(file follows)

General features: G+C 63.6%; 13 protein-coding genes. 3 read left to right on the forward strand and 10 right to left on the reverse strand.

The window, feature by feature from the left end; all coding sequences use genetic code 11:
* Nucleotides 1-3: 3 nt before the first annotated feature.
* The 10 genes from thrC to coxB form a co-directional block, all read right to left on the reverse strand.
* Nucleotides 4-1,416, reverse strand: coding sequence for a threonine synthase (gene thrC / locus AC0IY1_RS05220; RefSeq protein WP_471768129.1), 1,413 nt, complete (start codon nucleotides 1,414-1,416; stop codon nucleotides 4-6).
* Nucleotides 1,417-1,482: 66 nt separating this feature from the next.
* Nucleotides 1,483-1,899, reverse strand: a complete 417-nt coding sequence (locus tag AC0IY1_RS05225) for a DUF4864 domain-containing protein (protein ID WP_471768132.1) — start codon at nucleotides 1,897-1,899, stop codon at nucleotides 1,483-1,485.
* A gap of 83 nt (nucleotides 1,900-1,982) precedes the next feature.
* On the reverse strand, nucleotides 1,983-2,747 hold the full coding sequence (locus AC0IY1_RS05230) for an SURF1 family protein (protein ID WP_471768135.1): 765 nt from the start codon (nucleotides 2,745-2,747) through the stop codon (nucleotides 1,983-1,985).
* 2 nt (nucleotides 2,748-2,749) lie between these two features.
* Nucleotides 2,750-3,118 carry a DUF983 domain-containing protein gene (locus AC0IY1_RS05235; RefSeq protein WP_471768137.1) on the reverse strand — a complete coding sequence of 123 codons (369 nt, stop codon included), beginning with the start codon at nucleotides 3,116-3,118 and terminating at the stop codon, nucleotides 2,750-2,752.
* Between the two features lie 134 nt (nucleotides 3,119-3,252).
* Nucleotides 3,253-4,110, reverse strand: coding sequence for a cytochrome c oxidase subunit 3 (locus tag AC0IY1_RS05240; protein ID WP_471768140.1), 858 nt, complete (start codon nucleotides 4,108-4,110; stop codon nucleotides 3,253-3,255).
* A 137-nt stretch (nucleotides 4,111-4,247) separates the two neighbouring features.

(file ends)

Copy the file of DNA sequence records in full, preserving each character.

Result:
General features: G+C 63.6%; 13 protein-coding genes. 3 read left to right on the forward strand and 10 right to left on the reverse strand.

The window, feature by feature from the left end; all coding sequences use genetic code 11:
* Nucleotides 1-3: 3 nt before the first annotated feature.
* The 10 genes from thrC to coxB form a co-directional block, all read right to left on the reverse strand.
* Nucleotides 4-1,416, reverse strand: coding sequence for a threonine synthase (gene thrC / locus AC0IY1_RS05220; RefSeq protein WP_471768129.1), 1,413 nt, complete (start codon nucleotides 1,414-1,416; stop codon nucleotides 4-6).
* Nucleotides 1,417-1,482: 66 nt separating this feature from the next.
* Nucleotides 1,483-1,899, reverse strand: a complete 417-nt coding sequence (locus tag AC0IY1_RS05225) for a DUF4864 domain-containing protein (protein ID WP_471768132.1) — start codon at nucleotides 1,897-1,899, stop codon at nucleotides 1,483-1,485.
* A gap of 83 nt (nucleotides 1,900-1,982) precedes the next feature.
* On the reverse strand, nucleotides 1,983-2,747 hold the full coding sequence (locus AC0IY1_RS05230) for an SURF1 family protein (protein ID WP_471768135.1): 765 nt from the start codon (nucleotides 2,745-2,747) through the stop codon (nucleotides 1,983-1,985).
* 2 nt (nucleotides 2,748-2,749) lie between these two features.
* Nucleotides 2,750-3,118 carry a DUF983 domain-containing protein gene (locus AC0IY1_RS05235; RefSeq protein WP_471768137.1) on the reverse strand — a complete coding sequence of 123 codons (369 nt, stop codon included), beginning with the start codon at nucleotides 3,116-3,118 and terminating at the stop codon, nucleotides 2,750-2,752.
* Between the two features lie 134 nt (nucleotides 3,119-3,252).
* Nucleotides 3,253-4,110, reverse strand: coding sequence for a cytochrome c oxidase subunit 3 (locus tag AC0IY1_RS05240; protein ID WP_471768140.1), 858 nt, complete (start codon nucleotides 4,108-4,110; stop codon nucleotides 3,253-3,255).
* A 137-nt stretch (nucleotides 4,111-4,247) separates the two neighbouring features.